“I don’t have much of an imagination, so I can’t imagine life in retirement. What can I do?”
This question came from a participant at a recent presentation of mine. She was very successful in her career and was beginning to consider what was next for her.
There are many ways to discern possibilities for the future. Imagination is not the only path to the future.
Here are five ways to begin the exploration.
1. Notice what you’re curious about.
Make a list of your curiosities. You can do this in one sitting by brainstorming or you can do it a little at a time. Once you have a list, read through it and see if there are any items that repeat or are related. Do you see any themes arise? Can you identify your top three? Of these, is there a way to begin to explore one of them? This may be as simple as a Google search, finding a new recipe, taking a class, or planning a trip to an unexplored part of your neighborhood. Are there any items on the list that point to larger life themes like ways to contribute, reform, or learn? One at a time, explore a curiosity and see where it might lead you.
2. What gives you energy?
Notice what situations, activities, people, and topics are energizing. Some people might name this energy as excitement, and some might label it as aliveness, or even relaxation. Can you feel the difference between something that’s energizing and something that’s depleting or neutral? Do you feel a heightened awareness? As you explore your curiosity list, check in with your energy to see how to continue your exploration.
3. Take a trip down memory lane.
What did you love to do as a child or teenager? Sometimes the past can provide clues about the future. Whether you enjoyed playing or listening to music, climbing trees, conducting experiments in the basement, or playing soccer, remember what you loved. How does it feel when you remember this? Is this part of your life now? Is there a way to incorporate some aspect of this in your life now and in the future as you head into retirement?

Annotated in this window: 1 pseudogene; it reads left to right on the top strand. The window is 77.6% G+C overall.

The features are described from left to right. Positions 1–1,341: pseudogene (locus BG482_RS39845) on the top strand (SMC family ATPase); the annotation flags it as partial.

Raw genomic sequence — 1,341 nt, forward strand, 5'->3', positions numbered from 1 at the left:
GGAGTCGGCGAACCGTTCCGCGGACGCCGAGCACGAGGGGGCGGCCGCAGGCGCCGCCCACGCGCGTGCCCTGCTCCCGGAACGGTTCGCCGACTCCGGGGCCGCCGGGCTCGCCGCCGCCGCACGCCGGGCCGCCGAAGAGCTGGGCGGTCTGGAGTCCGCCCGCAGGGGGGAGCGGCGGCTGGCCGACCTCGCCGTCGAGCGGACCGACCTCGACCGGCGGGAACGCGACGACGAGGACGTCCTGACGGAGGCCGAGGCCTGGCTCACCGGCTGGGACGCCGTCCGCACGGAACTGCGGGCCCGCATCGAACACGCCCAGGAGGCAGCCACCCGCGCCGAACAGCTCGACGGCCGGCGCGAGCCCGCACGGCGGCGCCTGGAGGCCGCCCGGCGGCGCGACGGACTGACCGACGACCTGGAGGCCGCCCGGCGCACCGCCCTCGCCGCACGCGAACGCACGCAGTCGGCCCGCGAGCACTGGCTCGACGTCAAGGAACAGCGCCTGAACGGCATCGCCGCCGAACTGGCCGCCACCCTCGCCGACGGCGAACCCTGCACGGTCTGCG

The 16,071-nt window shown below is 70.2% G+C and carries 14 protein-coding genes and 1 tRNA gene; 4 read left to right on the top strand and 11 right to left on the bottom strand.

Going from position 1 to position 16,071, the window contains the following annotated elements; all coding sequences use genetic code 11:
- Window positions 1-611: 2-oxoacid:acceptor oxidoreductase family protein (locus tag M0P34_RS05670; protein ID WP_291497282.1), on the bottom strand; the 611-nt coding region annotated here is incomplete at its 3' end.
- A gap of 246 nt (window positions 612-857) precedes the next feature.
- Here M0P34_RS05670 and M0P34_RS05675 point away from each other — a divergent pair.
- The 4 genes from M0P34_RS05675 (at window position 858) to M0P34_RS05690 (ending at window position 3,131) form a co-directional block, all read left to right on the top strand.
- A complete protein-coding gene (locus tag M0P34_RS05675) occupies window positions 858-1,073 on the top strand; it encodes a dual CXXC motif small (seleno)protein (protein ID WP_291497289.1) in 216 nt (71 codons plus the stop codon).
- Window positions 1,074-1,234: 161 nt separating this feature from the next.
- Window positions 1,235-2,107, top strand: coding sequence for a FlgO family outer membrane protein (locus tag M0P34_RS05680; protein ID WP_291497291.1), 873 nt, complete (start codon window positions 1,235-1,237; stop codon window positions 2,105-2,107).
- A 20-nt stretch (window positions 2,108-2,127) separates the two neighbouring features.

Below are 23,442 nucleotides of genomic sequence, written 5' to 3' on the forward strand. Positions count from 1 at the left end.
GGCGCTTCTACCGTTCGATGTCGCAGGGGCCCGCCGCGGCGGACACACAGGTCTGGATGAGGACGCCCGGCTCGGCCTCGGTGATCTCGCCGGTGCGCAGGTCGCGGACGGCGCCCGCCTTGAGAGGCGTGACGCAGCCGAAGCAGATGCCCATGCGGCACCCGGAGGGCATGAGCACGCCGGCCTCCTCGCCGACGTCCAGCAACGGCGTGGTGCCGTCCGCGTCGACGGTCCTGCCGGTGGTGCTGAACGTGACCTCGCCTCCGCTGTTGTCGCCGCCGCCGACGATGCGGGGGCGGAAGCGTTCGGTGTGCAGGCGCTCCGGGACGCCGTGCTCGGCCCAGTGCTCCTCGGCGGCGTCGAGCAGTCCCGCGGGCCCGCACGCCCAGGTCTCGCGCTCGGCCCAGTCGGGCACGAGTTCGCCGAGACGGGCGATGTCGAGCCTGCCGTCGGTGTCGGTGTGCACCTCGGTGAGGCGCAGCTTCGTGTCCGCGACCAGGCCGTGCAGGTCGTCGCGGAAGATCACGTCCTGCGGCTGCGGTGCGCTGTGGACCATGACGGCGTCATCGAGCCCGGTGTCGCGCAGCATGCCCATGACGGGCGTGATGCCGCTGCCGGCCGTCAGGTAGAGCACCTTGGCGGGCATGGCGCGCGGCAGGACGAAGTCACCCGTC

4. Recall a forgotten path.
Was there something you were interested in, but thought it would not provide adequate career and financial opportunities? Maybe you wanted to study archeology or psychology and family and teachers discouraged you from pursuing an interest without a clear career path. Maybe it was not clear how this could be financially viable. In the meantime, your career has fulfilled its purpose and as you retire you wonder what’s next. With more discretionary time, and less dependence on financial or career implications, you may want to revisit your forgotten path. How might you get re-acquainted with it? How might it inform your life’s next chapter?
5. Conduct interviews.
Everyone does retirement in their own way. Talk to several people about their retirement. Ask about their choices, activities, curiosities, challenges, and satisfaction. This may be a way to explore something on your Curiosity List. See if their story might inform your own. See who else you might want to talk with. How will you take action on what you learned?
If you use one of these ways to explore what could be next for you, we’d love to hear from you. If you found other ways to discover what’s next, please let us know.
Enjoy your journey!
Virginia Macali is the founder of High Point Transitions. You can learn more about her coaching programs for people in the retirement transition at www.VirginiaMacali.com.